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Community Solar Bill Dies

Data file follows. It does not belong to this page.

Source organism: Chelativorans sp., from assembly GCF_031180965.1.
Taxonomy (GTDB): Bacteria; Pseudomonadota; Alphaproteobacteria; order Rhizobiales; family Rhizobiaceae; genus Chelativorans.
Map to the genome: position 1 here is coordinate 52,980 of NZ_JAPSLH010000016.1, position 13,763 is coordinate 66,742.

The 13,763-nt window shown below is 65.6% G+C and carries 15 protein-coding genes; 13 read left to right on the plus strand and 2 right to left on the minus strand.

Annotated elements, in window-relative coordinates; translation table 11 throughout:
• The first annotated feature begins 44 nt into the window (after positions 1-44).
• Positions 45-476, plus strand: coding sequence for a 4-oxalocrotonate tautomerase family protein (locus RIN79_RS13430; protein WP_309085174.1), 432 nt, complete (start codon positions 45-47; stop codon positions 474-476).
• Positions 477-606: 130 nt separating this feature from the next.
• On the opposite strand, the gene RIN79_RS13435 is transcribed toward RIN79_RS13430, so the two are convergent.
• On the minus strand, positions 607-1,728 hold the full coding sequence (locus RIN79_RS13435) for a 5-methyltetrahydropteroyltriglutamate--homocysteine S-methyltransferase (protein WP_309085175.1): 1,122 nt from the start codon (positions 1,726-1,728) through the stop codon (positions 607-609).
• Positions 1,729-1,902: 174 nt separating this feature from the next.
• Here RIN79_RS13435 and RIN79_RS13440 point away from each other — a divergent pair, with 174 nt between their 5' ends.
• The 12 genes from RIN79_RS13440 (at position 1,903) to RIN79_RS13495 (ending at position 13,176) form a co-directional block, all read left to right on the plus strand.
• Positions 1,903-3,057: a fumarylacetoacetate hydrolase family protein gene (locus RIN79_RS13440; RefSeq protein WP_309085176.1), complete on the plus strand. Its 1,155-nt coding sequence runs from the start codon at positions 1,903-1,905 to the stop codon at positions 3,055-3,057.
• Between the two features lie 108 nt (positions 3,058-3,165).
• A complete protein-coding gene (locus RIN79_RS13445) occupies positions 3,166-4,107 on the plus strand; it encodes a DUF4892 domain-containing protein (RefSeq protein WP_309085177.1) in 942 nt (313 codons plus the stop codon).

Senate Bill 843, a piece of legislation that would have extended the benefits of renewable energy to millions of Californians, died last Friday in the state’s Assembly Committee on Utilities and Commerce. Currently, 75% of households cannot install residential solar (and other renewable energy) systems for one reason or another.   One of the most significant factors is that 44% of households in California rent, rather than own their homes.  Typically, the only people who can use solar energy are well-to-do homeowners with good credit and minimal shading challenges on their roofs.  Senate Bill 843 would have made clean energy a possibility for Californians who don’t necessarily fit this restrictive criteria.  It is a shame to see this bill die.  Supported by a volume of groups including the Sierra Club California, the California School Board Association, and the Department of Defense, Senate Bill 843 aimed to help Californians the opportunity to make use of virtual net metering from off-site renewable energy plants.   Essentially, this bill would have made possible the indirect consumption of clean energy for Californians who could not otherwise access solar, or some other form of renewable energy.   Proposed by State Senator Lois Wolk, Senate Bill 843 would have created 2 GW of solar energy through community facilities throughout the state of California.   Senate Bill 843 would have made it possible for utility customers within the territories of PG&E, Southern California Edison, and San Diego Gas & Electric to purchase shares of power from these community-based  facilities that have medium-scale renewable energy systems (up to 20 MW).  Customers would sign contracts with the facility and pay a monthly fee for their share of electricity sent into the grid.  These community energy facilities then report the customer’s percentage of the facility’s power to the respective utility.   This amount of solar electricity would then be credited towards the the customer’s utility bill.  This is how virtual net-metering would function with these community-based renewable energy facilities.  The renewable energy facilities’ economies of scale would have given way to a cheaper cost per kWh than standard residential systems- a savings that would keep the cost of electricity down for Californians who wish to utilize renewable energy through virtual net metering. These small to mid-sized solar power plants could have been built at existing establishments such as schools or churches, reducing the need for large-scale solar power plants in the desert, which often pose environmental concern.     These community-based renewable energy facilities also would have created an estimated 12,000 jobs without spending any state funds. Despite all Wolk’s compelling arguments to pass the bill, Senate Bill 843 died in California’s Assembly Committee on...

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